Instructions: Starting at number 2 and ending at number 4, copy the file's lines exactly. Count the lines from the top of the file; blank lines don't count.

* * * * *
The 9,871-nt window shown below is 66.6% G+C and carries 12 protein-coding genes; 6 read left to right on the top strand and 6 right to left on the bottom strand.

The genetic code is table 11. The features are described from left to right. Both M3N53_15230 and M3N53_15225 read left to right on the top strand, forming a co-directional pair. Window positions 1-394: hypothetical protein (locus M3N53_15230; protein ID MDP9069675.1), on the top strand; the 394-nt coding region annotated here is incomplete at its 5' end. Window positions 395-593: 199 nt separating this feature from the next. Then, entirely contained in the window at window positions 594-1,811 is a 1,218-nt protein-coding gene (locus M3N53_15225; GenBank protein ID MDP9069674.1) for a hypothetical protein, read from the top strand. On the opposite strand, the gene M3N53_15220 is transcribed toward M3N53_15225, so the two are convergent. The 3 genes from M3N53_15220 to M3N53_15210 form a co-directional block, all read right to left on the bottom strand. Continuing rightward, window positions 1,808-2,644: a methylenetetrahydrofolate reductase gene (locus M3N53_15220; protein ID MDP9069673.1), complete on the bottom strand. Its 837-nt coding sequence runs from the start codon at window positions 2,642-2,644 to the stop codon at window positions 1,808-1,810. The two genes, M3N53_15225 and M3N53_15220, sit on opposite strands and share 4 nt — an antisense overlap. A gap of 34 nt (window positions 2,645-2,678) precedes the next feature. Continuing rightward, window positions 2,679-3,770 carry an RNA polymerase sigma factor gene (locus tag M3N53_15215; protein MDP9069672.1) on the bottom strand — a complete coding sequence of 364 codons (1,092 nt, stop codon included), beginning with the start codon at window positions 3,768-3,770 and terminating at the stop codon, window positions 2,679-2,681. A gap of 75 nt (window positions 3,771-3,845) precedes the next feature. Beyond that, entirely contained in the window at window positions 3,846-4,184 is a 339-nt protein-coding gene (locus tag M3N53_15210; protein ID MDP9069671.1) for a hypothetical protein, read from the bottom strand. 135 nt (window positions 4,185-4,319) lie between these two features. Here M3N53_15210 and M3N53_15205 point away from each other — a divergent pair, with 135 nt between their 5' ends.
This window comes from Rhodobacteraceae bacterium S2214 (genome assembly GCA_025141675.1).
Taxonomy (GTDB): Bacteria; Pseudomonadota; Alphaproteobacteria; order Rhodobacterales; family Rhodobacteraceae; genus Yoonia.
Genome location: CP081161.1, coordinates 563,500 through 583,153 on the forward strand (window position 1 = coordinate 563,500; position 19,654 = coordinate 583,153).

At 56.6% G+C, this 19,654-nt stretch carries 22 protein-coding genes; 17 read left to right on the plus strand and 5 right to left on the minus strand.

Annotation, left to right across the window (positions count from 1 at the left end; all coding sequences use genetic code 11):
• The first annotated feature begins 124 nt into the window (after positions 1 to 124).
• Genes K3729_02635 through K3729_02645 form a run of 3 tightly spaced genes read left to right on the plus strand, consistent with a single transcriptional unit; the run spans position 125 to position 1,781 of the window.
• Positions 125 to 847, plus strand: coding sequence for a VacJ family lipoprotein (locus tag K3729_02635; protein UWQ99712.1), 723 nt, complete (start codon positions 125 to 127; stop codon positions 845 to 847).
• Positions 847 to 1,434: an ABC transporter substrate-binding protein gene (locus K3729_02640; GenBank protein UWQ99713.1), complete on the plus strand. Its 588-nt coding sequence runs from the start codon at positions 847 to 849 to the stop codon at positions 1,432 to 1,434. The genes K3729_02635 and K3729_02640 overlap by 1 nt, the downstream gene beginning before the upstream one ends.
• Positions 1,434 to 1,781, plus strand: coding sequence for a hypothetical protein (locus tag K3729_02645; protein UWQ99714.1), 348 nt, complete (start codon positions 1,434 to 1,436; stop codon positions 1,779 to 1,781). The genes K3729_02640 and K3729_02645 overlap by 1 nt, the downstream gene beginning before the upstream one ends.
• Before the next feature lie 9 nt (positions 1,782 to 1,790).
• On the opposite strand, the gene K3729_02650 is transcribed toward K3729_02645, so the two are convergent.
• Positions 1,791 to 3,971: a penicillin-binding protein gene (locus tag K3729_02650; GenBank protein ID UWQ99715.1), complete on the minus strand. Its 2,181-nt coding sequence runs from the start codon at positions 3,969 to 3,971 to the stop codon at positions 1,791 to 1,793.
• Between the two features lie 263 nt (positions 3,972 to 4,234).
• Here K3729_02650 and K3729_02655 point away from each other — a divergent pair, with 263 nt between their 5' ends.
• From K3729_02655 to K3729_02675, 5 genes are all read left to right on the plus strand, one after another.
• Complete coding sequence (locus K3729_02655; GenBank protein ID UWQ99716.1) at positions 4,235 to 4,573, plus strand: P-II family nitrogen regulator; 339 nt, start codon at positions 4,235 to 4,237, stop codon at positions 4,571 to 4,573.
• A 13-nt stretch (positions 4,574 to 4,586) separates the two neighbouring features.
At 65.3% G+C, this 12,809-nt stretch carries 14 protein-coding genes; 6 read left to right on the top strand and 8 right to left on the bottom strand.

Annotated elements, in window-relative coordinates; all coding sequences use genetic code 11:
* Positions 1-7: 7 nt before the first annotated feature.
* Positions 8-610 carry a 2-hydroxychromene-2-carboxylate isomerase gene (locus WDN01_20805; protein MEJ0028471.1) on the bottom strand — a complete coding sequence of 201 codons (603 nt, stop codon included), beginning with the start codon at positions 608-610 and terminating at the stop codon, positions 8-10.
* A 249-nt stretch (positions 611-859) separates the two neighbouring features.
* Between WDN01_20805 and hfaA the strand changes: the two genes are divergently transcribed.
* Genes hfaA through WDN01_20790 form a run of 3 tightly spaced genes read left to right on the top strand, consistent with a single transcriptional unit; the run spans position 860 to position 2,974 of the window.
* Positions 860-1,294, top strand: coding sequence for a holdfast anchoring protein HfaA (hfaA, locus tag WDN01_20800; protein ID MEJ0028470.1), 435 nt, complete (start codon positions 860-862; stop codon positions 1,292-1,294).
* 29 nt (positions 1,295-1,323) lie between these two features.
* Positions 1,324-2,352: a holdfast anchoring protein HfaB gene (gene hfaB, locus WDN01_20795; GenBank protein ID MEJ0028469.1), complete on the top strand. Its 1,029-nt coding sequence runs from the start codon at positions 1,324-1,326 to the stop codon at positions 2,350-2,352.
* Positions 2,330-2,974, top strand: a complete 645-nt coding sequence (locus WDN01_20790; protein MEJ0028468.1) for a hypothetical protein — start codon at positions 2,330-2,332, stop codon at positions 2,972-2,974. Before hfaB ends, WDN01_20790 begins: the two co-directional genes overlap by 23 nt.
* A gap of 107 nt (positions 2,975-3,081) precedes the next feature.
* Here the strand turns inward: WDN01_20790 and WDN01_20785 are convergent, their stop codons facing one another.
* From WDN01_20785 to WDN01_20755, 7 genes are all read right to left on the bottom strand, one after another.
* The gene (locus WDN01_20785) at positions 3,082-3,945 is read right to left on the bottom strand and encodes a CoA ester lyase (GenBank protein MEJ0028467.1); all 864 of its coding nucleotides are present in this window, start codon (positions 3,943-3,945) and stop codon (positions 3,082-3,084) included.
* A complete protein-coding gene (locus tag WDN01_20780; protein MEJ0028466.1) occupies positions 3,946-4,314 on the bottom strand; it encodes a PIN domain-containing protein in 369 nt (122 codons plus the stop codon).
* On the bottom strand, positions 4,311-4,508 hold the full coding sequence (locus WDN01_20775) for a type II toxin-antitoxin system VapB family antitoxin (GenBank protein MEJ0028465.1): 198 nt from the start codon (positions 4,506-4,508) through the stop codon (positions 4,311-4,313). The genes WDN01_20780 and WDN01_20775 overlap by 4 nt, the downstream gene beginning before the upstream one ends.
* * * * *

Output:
The genetic code is table 11. The features are described from left to right. Both M3N53_15230 and M3N53_15225 read left to right on the top strand, forming a co-directional pair. Window positions 1-394: hypothetical protein (locus M3N53_15230; protein ID MDP9069675.1), on the top strand; the 394-nt coding region annotated here is incomplete at its 5' end. Window positions 395-593: 199 nt separating this feature from the next. Then, entirely contained in the window at window positions 594-1,811 is a 1,218-nt protein-coding gene (locus M3N53_15225; GenBank protein ID MDP9069674.1) for a hypothetical protein, read from the top strand. On the opposite strand, the gene M3N53_15220 is transcribed toward M3N53_15225, so the two are convergent. The 3 genes from M3N53_15220 to M3N53_15210 form a co-directional block, all read right to left on the bottom strand. Continuing rightward, window positions 1,808-2,644: a methylenetetrahydrofolate reductase gene (locus M3N53_15220; protein ID MDP9069673.1), complete on the bottom strand. Its 837-nt coding sequence runs from the start codon at window positions 2,642-2,644 to the stop codon at window positions 1,808-1,810. The two genes, M3N53_15225 and M3N53_15220, sit on opposite strands and share 4 nt — an antisense overlap. A gap of 34 nt (window positions 2,645-2,678) precedes the next feature. Continuing rightward, window positions 2,679-3,770 carry an RNA polymerase sigma factor gene (locus tag M3N53_15215; protein MDP9069672.1) on the bottom strand — a complete coding sequence of 364 codons (1,092 nt, stop codon included), beginning with the start codon at window positions 3,768-3,770 and terminating at the stop codon, window positions 2,679-2,681. A gap of 75 nt (window positions 3,771-3,845) precedes the next feature. Beyond that, entirely contained in the window at window positions 3,846-4,184 is a 339-nt protein-coding gene (locus tag M3N53_15210; protein ID MDP9069671.1) for a hypothetical protein, read from the bottom strand. 135 nt (window positions 4,185-4,319) lie between these two features. Here M3N53_15210 and M3N53_15205 point away from each other — a divergent pair, with 135 nt between their 5' ends.
This window comes from Rhodobacteraceae bacterium S2214 (genome assembly GCA_025141675.1).
Taxonomy (GTDB): Bacteria; Pseudomonadota; Alphaproteobacteria; order Rhodobacterales; family Rhodobacteraceae; genus Yoonia.